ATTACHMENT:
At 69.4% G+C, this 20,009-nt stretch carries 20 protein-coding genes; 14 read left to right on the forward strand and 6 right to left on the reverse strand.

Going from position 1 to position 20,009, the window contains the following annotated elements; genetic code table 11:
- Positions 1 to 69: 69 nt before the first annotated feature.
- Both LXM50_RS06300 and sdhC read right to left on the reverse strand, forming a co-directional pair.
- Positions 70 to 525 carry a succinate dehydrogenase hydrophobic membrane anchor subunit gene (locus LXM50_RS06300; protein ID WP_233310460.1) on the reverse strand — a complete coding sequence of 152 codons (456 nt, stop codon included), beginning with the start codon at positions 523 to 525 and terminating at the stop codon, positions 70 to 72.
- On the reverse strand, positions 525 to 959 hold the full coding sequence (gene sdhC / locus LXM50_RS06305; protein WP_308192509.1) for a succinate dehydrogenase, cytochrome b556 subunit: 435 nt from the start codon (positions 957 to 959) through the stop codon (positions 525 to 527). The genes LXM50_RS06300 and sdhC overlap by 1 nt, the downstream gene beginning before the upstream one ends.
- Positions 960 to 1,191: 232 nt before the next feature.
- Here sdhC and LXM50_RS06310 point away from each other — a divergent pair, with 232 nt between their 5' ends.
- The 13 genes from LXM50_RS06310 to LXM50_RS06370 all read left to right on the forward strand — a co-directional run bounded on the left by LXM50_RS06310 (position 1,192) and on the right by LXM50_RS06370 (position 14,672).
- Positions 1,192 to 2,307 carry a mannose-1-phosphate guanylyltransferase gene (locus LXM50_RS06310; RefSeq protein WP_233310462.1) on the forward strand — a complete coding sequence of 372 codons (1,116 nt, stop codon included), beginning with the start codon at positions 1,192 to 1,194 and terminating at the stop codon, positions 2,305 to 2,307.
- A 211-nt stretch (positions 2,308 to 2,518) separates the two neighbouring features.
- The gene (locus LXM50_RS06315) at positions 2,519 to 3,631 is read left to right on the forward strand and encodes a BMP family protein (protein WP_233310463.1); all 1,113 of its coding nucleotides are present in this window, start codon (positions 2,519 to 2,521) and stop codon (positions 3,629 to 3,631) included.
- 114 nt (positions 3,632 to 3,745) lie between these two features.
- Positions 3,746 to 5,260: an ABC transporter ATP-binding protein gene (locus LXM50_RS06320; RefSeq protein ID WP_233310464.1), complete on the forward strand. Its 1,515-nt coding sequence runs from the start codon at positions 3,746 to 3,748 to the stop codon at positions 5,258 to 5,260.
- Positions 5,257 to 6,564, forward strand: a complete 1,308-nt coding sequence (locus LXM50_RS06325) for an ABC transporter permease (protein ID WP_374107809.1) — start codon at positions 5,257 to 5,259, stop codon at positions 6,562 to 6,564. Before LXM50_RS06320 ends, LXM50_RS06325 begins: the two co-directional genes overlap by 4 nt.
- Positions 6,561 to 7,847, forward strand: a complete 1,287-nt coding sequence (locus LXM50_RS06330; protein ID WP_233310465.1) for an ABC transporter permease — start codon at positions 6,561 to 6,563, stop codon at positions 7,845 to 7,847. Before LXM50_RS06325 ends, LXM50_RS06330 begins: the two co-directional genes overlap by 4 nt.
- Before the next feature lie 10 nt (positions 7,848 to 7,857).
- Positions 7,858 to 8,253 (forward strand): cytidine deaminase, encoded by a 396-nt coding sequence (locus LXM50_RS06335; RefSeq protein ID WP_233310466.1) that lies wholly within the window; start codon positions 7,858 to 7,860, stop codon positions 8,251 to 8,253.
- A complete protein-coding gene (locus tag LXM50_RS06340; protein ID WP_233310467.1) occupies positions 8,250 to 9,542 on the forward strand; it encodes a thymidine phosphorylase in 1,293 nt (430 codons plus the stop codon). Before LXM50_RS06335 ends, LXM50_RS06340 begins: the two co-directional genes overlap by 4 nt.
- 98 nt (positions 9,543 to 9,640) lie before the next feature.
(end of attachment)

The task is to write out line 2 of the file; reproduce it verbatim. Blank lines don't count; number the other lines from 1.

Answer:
Going from position 1 to position 20,009, the window contains the following annotated elements; genetic code table 11: